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The Impact of Servant Leadership on Employee Perception of Organizational Justice (Case: Oil Ministry Staff)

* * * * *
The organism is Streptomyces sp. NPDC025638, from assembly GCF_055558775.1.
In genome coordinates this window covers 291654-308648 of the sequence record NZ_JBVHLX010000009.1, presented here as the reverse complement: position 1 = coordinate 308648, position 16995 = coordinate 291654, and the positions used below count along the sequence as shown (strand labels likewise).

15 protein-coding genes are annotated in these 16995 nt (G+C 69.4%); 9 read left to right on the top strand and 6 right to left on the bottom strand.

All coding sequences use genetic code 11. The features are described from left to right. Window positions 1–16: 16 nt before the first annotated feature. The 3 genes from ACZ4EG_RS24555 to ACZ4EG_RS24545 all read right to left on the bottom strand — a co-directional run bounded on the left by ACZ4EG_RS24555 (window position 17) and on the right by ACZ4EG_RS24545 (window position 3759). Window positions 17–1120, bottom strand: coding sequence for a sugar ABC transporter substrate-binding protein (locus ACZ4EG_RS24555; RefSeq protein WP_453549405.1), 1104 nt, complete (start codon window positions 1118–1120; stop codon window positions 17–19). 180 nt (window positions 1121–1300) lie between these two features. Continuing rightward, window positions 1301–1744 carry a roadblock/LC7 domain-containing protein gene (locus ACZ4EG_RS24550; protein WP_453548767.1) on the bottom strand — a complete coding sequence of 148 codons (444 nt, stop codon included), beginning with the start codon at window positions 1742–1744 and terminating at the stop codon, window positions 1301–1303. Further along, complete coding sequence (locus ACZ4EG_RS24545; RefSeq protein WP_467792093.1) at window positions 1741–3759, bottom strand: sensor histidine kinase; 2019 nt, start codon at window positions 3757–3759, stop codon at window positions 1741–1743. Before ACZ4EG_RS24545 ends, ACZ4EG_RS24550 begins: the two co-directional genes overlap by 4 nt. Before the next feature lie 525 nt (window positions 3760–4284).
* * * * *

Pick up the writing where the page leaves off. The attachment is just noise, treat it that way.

Servant leaders emphasize the service to others and sacrifice personal interests for the interests of others in order to empower individuals with greater freedom, self-control and self-serving as service leaders. The purpose of this study was to investigate the effect of servant leadership on employee perceptions of organizational justice. The research method was applied in terms of purpose and in terms of correlation method. The statistical population consisted of all the staff of the Oil Ministry of Iran, in headquarters, which numbered 800 employees. Using a Morgan table, the sample size was 260 people. They were selected using simple random sampling. For collecting data, two standard questionnaires used by Barbuto and Wheeler (2006) and organizational justice Niehoff and Moorman (1993) has been applied. The validity of the questionnaires computed through Cronbach's Alpha was 79/0 and 84/0 respectively. Examining the information and testing the hypotheses was done by using multiple regression tests, Structural Equation Modeling, and using the PLS software, two parts of the measurement model and structural part were performed. The results of the research indicated that the servant leadership affects employees' perceptions of organizational justice. Also, each aspect of servant leadership (wisdom, self-sacrifice, persuasive representation, emotional healing, stewardship, and promise) affects organizational justice Which respectively have a significant tendency toward sacrifice, sacrifice, emotional healing, stewardship and promise, persuasive representation and wisdom.


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